One of the opportunities and privileges of being a citizen in our great country is that, occasionally, one might be called on to sit on jury duty. When the summons comes, a first reaction will be to consider all of the inconvenience jury duty entails. Work will be missed. We may be out of pocket for several days. Time away from family must be factored in. It’s just a hassle to have jury duty.

First response: figure out a way to get out of the duty. Certain possibilities allow people to be excused from duty. The only summons I ever received was when I was a college student and the duty was scheduled to happen in the middle of my semester finals. All I was required to do was mark a box on a form and I was automatically excused. I recall the time my father was summoned and selected for a pool of jurors in a capital murder trial. Being a Baptist minister, he expected to be turned down by one or both sides, but they didn’t. Then as he sat on the jury, he was astonished that his fellow panel members elected him to serve as chair.

What would happen if every able and eligible citizen would gladly be involved in their civic duty? Including voting in elections and answering summons for jury duty without trying to “get out of it.” I think perhaps we’d have a kinder, gentler nation than we do—and maybe, just maybe we’d get to a place where involvement was the norm rather than the exception.

An even deeper question would be what if every church member would be actively involved in the ministry of their local congregation? Including generous giving and volunteering instead of being begged to serve in an open position. The result, I expect, would be vibrant, growing churches with happy, joyful members.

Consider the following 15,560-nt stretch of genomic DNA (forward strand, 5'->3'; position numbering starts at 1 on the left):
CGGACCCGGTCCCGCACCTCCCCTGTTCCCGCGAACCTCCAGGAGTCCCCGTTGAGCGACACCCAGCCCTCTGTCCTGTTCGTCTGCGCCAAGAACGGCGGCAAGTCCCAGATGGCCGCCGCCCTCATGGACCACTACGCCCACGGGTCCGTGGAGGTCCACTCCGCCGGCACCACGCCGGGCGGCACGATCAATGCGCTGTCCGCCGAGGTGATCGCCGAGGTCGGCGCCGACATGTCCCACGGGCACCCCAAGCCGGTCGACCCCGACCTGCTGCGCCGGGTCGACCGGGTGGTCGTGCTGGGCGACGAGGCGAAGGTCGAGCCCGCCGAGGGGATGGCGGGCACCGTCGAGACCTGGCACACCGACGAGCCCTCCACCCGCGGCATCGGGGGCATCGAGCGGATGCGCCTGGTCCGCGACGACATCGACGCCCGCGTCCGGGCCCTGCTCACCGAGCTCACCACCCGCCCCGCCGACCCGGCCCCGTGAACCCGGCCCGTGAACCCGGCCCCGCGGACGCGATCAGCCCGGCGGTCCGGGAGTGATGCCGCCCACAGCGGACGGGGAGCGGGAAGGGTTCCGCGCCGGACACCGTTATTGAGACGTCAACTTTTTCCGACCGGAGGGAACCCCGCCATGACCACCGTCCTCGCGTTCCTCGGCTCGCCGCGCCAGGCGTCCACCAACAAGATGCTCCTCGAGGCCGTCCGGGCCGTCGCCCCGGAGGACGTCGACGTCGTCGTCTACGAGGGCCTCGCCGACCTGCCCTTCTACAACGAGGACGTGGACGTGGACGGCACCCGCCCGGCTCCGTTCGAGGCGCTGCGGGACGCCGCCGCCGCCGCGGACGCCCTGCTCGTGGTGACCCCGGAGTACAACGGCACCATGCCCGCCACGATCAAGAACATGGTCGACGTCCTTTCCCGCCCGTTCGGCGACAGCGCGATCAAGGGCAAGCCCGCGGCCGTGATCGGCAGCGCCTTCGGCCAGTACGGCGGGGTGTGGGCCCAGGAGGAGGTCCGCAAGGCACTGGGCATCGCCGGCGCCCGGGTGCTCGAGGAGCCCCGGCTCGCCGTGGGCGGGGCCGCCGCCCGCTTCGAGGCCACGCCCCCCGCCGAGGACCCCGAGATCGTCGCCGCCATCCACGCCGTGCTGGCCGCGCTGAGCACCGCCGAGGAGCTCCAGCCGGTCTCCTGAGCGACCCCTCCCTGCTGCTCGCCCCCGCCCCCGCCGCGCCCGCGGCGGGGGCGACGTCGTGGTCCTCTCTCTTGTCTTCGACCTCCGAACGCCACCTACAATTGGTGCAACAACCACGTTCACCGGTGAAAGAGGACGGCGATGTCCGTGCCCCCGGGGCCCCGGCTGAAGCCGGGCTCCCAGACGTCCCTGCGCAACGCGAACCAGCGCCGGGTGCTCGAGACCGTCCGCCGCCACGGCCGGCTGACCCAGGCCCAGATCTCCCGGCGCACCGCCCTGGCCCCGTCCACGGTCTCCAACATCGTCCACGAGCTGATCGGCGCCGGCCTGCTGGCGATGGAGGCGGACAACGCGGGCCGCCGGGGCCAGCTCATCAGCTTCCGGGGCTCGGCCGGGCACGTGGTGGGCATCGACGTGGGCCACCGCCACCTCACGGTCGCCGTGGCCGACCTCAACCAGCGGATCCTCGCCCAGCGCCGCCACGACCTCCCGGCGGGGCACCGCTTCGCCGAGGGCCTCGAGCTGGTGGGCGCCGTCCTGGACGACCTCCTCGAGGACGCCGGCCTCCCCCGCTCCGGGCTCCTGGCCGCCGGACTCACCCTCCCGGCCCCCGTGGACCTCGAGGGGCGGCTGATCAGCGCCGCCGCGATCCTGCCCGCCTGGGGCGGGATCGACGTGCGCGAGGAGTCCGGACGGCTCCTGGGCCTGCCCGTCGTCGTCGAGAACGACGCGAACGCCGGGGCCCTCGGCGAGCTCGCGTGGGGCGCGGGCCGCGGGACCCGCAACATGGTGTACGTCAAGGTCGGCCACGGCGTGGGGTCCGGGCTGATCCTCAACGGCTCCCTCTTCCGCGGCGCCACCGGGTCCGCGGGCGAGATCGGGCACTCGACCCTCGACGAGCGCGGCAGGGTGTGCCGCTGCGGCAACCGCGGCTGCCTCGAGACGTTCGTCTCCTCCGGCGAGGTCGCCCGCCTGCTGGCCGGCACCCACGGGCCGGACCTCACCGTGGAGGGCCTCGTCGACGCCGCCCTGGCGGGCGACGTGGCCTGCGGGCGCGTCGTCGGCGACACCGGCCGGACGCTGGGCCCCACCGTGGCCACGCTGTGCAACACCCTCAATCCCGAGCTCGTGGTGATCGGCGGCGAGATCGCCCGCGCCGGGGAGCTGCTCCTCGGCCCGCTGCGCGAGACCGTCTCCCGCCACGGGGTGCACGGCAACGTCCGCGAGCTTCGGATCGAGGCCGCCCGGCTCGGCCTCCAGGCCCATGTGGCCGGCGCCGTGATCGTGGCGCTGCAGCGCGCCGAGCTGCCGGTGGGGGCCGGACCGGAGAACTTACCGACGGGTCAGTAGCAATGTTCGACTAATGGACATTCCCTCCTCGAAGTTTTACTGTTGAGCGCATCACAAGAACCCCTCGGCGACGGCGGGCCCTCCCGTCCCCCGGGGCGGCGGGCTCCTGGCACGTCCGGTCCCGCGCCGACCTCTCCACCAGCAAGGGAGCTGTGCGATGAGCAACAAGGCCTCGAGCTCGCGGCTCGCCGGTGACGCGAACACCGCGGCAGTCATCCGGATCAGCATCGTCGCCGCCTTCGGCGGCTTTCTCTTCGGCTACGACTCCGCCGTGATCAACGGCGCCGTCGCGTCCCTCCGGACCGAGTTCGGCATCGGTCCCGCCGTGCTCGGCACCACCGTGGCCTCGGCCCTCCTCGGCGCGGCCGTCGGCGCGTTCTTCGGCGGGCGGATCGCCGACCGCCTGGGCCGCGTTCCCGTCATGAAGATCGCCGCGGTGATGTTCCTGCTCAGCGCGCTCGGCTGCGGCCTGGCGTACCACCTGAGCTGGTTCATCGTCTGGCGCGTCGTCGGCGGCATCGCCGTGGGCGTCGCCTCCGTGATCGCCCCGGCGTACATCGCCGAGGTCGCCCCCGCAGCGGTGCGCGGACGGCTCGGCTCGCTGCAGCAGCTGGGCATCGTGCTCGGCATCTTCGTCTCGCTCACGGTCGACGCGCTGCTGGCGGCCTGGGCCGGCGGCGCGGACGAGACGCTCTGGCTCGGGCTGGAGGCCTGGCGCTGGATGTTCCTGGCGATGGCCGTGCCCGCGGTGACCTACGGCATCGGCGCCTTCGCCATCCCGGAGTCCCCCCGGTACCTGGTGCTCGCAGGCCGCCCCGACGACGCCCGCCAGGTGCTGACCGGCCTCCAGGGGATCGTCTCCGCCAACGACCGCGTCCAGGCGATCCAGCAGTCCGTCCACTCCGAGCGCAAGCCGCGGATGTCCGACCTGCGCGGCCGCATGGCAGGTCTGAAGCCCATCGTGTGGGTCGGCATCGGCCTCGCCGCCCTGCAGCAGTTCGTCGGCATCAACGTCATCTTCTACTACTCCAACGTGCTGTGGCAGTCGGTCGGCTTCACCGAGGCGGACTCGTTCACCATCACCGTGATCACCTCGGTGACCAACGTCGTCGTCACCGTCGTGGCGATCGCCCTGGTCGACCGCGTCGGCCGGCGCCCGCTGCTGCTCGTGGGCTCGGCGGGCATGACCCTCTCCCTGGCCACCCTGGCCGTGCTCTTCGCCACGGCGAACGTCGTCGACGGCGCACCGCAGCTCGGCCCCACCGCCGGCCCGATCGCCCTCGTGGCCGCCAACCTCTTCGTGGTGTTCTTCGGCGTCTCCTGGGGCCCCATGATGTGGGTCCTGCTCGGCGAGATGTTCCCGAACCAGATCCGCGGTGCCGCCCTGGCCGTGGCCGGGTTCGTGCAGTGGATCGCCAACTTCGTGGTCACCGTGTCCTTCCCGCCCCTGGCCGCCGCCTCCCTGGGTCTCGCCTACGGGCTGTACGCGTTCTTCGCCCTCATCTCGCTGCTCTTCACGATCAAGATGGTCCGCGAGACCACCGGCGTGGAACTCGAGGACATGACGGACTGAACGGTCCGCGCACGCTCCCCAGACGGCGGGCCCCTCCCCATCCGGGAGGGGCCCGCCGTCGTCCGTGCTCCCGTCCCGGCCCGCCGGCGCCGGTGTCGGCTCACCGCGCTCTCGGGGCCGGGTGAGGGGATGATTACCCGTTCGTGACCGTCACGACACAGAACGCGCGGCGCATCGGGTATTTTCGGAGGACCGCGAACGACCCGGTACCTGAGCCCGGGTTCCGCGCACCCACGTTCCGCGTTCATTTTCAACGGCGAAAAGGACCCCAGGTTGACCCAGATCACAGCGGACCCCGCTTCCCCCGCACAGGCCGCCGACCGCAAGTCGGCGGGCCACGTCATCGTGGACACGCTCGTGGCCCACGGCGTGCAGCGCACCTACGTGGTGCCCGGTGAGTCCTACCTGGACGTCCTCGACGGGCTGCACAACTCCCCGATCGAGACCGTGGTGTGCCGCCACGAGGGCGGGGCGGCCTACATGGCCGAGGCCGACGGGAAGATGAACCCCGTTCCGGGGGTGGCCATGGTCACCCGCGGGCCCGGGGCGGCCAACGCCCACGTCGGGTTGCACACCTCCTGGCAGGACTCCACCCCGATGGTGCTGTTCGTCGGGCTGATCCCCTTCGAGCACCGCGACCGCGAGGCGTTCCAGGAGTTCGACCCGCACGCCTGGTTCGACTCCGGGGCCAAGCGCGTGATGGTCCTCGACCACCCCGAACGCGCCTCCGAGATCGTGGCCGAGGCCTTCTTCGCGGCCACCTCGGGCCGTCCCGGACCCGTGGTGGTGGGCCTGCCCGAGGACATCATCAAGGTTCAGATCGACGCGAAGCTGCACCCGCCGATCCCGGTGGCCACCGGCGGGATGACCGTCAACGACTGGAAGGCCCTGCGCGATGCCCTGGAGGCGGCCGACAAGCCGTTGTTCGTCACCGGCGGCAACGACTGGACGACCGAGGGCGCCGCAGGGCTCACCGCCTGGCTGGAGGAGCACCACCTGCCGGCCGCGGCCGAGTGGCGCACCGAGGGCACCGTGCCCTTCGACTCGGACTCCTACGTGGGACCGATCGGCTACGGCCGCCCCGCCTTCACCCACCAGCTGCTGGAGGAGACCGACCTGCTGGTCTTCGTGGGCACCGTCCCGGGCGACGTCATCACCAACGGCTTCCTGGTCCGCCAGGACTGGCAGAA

But be doers of the word and not hearers only, deceiving yourselves.”  —James 1:22

In the book Endangered Species (about reaching the needs of others), a parable is shared about some friends who join together for an after-worship meal on a nice fall Sunday. As they are settling in, a couple of children, notably in need of a healthy hot meal stand at the restaurant window craving just a morsel of the sumptuous meal laid before the diners. According to the parable, one of the women of the group (whom we expect to invite the children in to join them) gets up from the table, draws the curtains closed to hide the scene outside, and returns to her seat with the declaration, “There now, isn’t that much better?”

One of the important marks of Christianity—and by extension, the church—is the spirit of generosity borne out of knowing the blessing of salvation. Often our generosity expresses itself in giving our cast-offs, extras, and no-longer-needs to someone in the name of a generous spirit. Lots of churches are filled almost to capacity with pianos that someone no longer wants (many of these will no longer hold a tuning if someone were willing to pay for the process). At the same time countless church nurseries are filled with worn-out, broken, and useless toys that people feel generous to donate once their children have outgrown them.

We are also willing to “generously” donate that coat that we are replacing to the shelter down the street.

Generosity gives the best from the first that we have, not the leftovers that we no longer want. What has happened to our generous spirit?

 If anyone has this world’s goods and sees his brother in need but closes his eyes to his need—how can God’s love reside in him? —1 John 3:17